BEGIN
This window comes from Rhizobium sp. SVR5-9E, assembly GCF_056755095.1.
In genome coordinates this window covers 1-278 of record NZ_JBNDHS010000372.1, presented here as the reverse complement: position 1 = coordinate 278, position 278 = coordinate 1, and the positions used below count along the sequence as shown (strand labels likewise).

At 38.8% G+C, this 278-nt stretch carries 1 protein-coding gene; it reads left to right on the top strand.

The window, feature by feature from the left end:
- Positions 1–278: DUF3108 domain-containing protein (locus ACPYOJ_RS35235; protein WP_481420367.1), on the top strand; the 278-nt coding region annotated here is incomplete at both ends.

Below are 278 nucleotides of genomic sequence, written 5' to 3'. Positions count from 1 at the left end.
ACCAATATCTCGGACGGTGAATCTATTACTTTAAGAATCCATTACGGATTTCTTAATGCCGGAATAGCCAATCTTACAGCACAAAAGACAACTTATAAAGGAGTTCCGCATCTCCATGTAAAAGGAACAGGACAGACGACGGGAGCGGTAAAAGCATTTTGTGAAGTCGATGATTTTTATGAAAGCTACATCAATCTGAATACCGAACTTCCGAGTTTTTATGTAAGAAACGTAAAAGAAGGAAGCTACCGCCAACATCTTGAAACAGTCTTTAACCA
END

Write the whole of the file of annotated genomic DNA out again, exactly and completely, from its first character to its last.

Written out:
This window comes from Rhizobium sp. SVR5-9E, assembly GCF_056755095.1.
In genome coordinates this window covers 1-278 of record NZ_JBNDHS010000372.1, presented here as the reverse complement: position 1 = coordinate 278, position 278 = coordinate 1, and the positions used below count along the sequence as shown (strand labels likewise).

At 38.8% G+C, this 278-nt stretch carries 1 protein-coding gene; it reads left to right on the top strand.

The window, feature by feature from the left end:
- Positions 1–278: DUF3108 domain-containing protein (locus ACPYOJ_RS35235; protein WP_481420367.1), on the top strand; the 278-nt coding region annotated here is incomplete at both ends.

Below are 278 nucleotides of genomic sequence, written 5' to 3'. Positions count from 1 at the left end.
ACCAATATCTCGGACGGTGAATCTATTACTTTAAGAATCCATTACGGATTTCTTAATGCCGGAATAGCCAATCTTACAGCACAAAAGACAACTTATAAAGGAGTTCCGCATCTCCATGTAAAAGGAACAGGACAGACGACGGGAGCGGTAAAAGCATTTTGTGAAGTCGATGATTTTTATGAAAGCTACATCAATCTGAATACCGAACTTCCGAGTTTTTATGTAAGAAACGTAAAAGAAGGAAGCTACCGCCAACATCTTGAAACAGTCTTTAACCA